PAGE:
For example,the classic series of thirteen grammar sketches, Linguistic Structures of Native America (Hoijer 1971), originally published in 1944, is a classic of the Brackets Culture. By my rough count, about 8% of the pages of these grammars are concerned with syntax. Compare these with a similar collection of twelve BLT sketches written between 1972 and 1996, published in Goddard 1996. Here, about 25% of the pages (excluding vocabulary lists, which were not part of the earlier collection) are devoted to syntax. There is no doubt that the difference reflects the increased concern with syntax associated with the Arrow Makers. We will have to wait another generation to see what effects on BLT the Dingbats fonts of the Tableau People will have.
At the end of the day, Dixon's view of formalism as being antagonistic to field work and grammar writing is not only ahistorical, but fails to do justice to his own career. On page 130, Dixon sets out an ideal plan for a modern linguist. Though he does not make the connection, the reader who consults the references might naturally think that Dixon is describing himself. After receiving the proper training in courses and field methods, the aspiring linguist is advised to do field work on an undescribed language, and write up its grammar for a Ph.D. thesis and publication (Dyirbal, 1972). Following detailed work on another language in the same family (Yidiny 1977), the linguist can embark on a comparative study (The Languages of Australia, 1980). After doing this basic work, one can presumably go on, as Dixon did, to write on general topics that build on the earlier work (essays in syntax and semantics, 1982; Ergativity, 1994).
This impression of Dixon's career is somewhat misleading, however. As
he describes in Dixon 1984, he was a student of Michael Halliday at Edinburgh,
and was involved at an early stage in the leading theoretical controversies
of his time. Long before he published his grammar of Dyirbal, he published
two books (1963, 1965) and a number of articles on linguistic theory. He
has continued to publish on these topics (1991). Thus, Dixon is no artless
rustic, but has been from the first a formalist in the field, whose theoretical
concerns have informed and enriched his descriptive work, and whose true
career is indeed worthy of emulation.
What a load of nonsense! Is he gone yet? G'day, mate, Bob from Australia
here. What are you staring at, never seen a dinkum linguist before? Maybe
I don't look like your kind of linguists, we don't dress quite so formally
out in the bush. I've been reading your magazine. A fine publication, lots
of theory, all sorts of formalisms. One refined thingo to move words around,
another whatsit to check features, very delicate instruments. A lot of
good they'll do you in the Amazon jungle. Now let me show you something,
it's somewhere here in my tucker-bag... Here it comes, step back, it's
pretty big - now, that's an analytical device! Sharp, too. When
you're eliciting unfamiliar grammatical constructions and you're back of
Bourke three days by canoe from the nearest village, this is what you want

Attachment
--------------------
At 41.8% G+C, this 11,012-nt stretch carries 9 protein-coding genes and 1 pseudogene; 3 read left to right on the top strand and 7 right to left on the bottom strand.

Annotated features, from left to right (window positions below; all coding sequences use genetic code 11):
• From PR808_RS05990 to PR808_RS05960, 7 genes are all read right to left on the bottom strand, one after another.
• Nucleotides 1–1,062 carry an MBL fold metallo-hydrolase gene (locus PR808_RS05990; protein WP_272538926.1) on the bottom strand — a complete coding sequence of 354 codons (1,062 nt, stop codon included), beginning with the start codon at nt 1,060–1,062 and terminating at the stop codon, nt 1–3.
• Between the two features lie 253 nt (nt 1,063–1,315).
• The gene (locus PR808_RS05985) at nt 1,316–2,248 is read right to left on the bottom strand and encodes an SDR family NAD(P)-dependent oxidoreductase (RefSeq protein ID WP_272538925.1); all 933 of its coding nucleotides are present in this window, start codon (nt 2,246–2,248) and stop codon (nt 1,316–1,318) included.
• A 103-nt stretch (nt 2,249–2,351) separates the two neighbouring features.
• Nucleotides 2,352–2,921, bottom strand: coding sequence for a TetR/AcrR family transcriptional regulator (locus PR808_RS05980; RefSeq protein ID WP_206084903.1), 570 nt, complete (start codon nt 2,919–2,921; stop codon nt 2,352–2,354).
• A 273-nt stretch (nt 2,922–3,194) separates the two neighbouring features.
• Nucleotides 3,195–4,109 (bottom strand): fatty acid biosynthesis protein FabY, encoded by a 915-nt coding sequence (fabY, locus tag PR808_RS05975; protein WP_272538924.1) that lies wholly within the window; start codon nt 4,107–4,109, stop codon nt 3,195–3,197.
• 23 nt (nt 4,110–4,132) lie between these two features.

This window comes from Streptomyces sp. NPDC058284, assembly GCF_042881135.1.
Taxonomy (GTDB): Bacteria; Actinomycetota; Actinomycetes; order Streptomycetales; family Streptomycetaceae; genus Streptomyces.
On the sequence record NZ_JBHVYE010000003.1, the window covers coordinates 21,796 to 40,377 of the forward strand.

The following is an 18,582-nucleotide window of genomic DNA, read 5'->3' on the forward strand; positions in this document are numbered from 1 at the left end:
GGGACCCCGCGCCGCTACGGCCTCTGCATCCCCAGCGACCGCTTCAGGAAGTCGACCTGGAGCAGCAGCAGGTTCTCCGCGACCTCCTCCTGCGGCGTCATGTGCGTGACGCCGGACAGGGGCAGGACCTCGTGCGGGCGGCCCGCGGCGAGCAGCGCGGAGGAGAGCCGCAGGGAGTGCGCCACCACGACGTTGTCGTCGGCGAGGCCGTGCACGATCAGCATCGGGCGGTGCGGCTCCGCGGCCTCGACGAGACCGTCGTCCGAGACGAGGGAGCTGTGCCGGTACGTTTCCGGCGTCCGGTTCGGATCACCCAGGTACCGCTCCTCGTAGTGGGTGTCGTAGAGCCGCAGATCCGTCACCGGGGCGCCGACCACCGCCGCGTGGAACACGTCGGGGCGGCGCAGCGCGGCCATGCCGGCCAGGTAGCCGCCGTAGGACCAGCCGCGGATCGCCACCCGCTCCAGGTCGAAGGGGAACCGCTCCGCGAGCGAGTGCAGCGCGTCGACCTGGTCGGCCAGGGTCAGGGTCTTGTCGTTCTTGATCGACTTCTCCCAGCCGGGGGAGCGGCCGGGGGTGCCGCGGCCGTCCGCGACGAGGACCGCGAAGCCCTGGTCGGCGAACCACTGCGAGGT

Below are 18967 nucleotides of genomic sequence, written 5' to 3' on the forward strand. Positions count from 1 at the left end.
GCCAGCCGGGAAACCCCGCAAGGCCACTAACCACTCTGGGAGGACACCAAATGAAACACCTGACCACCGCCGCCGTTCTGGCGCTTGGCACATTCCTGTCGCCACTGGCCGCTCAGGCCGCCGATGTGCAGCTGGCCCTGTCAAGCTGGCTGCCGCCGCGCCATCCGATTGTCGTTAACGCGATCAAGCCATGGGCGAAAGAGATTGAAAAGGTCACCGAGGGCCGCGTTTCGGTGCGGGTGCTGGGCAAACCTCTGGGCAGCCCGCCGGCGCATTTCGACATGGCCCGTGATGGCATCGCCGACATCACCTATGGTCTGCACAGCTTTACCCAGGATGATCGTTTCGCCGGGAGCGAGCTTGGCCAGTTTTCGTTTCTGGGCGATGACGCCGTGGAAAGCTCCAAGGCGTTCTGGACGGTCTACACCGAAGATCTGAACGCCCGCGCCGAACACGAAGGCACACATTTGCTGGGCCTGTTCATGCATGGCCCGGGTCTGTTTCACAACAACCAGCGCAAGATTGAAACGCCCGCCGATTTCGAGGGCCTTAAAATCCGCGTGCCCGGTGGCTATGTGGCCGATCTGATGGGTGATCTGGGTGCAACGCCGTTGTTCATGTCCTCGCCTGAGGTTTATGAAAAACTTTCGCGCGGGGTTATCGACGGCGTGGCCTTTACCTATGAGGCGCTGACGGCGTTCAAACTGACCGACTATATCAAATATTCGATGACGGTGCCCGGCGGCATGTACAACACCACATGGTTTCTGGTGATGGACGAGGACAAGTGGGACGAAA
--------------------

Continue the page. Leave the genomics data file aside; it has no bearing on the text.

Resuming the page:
to have with you. I call it the Basic Linguistic Theory. It's gotten me
out of a lot of scrapes. And you can use it for spreading your vegemite.
Careful with that, I'll just put it back now... I've been browsing through
your State-of-the-Articles: argument structure, thematic roles, ergativity...
All those tall poppies don't know what they're talking about. You know
how I learned about ergativity? Arguing semantics snout to snout with an
eighteen foot crocodile - that'll teach you to tell an agent from a patient.
You just can't get that kind of experience sitting in an office at uni.
You've got to get out in the field, that's where the languages are, mate!
That's where I'm going now, and if you want to be a go-ahead linguist,
then you'll take my advice and put down this magazine, pack a billy and
a Basic Linguistic Theory, grab a pair of sunnies and a good hat, and get
out there, too. We'll keep a snag on the barbie for you.
Chambers, J. K. (forthcoming). TV makes people sound the same--NOT! In Laurie Bauer and Peter Trudgill, eds., Language myths. Harmondsworth: Penguin.
Dixon, R. M. W. 1963. Linguistic science and logic. The Hague: Mouton.
Dixon, R. M. W. 1965. What is language? A new approach to linguistic description. London: Longmans.
Dixon, R. M. W. 1972. The Dyirbal language of North Queensland. Cambridge: Cambridge University Press.
Dixon, R. M. W. 1977. A grammar of Yidiny. Cambridge: Cambridge University Press.
Dixon, R. M. W. 1980. The languages of Australia. Cambridge: Cambridge University Press.
Dixon, R. M. W. 1982. Where have all the adjectives gone? and other essays in semantics and syntax. Berlin: Mouton.
Dixon, R. M. W. 1984. Searching for aboriginal languages: Memoirs of a field worker. St. Lucia: University of Queensland Press.
Dixon, R. M. W. 1991. A new approach to English grammar, on semantic principles. Oxford: Clarendon Press.
Dixon, R. M. W. 1994. Ergativity. Cambridge: Cambridge University Press. Dixon, R. M. W. 1997. The rise and fall of languages. Cambridge: Cambridge University Press.
Dresher, B. Elan. 1993. Review: Richard M. Hogg, A Grammar of Old English. Volume 1: Phonology. Phonology 10:146-157.
Eldredge, Niles and Stephen Jay Gould. 1972. Punctuated equilibria: An alternative to phyletic gradualism. In T. J. M. Schopf, ed., Models in paleobiology, 82-115. San Francisco: Freeman, Cooper.
Goddard, Ives, ed. 1996. Languages, Volume 17 of Handbook of North American Indians, ed. by William C. Sturtevant. Washington, D.C.: Smithsonian Institution.
Hoijer, Harry, ed. 1946. Linguistic structures of Native America. Viking Fund Publications in Anthropology 6. New York: Wenner-Gren Foundation for Anthroplogical Research. [Reprinted: Johnson Reprint, New York, 1963, 1971.]
Lass, Roger. 1997. Historical linguistics and language change. Cambridge: Cambridge University Press.